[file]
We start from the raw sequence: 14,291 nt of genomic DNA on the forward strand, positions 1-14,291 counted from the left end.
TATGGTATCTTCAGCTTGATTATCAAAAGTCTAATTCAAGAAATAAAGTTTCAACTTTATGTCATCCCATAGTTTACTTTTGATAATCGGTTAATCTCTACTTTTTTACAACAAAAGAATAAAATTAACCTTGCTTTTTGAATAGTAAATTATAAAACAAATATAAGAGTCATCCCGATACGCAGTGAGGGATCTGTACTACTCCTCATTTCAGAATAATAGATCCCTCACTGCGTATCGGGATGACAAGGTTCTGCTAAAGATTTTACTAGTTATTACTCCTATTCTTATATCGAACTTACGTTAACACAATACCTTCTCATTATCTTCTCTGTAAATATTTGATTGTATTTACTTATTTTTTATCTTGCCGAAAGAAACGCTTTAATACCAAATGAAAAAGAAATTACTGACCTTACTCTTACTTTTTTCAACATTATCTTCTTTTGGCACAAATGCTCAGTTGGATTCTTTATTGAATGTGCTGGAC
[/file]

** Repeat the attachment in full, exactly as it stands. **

We start from the raw sequence: 14,291 nt of genomic DNA on the forward strand, positions 1-14,291 counted from the left end.
TATGGTATCTTCAGCTTGATTATCAAAAGTCTAATTCAAGAAATAAAGTTTCAACTTTATGTCATCCCATAGTTTACTTTTGATAATCGGTTAATCTCTACTTTTTTACAACAAAAGAATAAAATTAACCTTGCTTTTTGAATAGTAAATTATAAAACAAATATAAGAGTCATCCCGATACGCAGTGAGGGATCTGTACTACTCCTCATTTCAGAATAATAGATCCCTCACTGCGTATCGGGATGACAAGGTTCTGCTAAAGATTTTACTAGTTATTACTCCTATTCTTATATCGAACTTACGTTAACACAATACCTTCTCATTATCTTCTCTGTAAATATTTGATTGTATTTACTTATTTTTTATCTTGCCGAAAGAAACGCTTTAATACCAAATGAAAAAGAAATTACTGACCTTACTCTTACTTTTTTCAACATTATCTTCTTTTGGCACAAATGCTCAGTTGGATTCTTTATTGAATGTGCTGGAC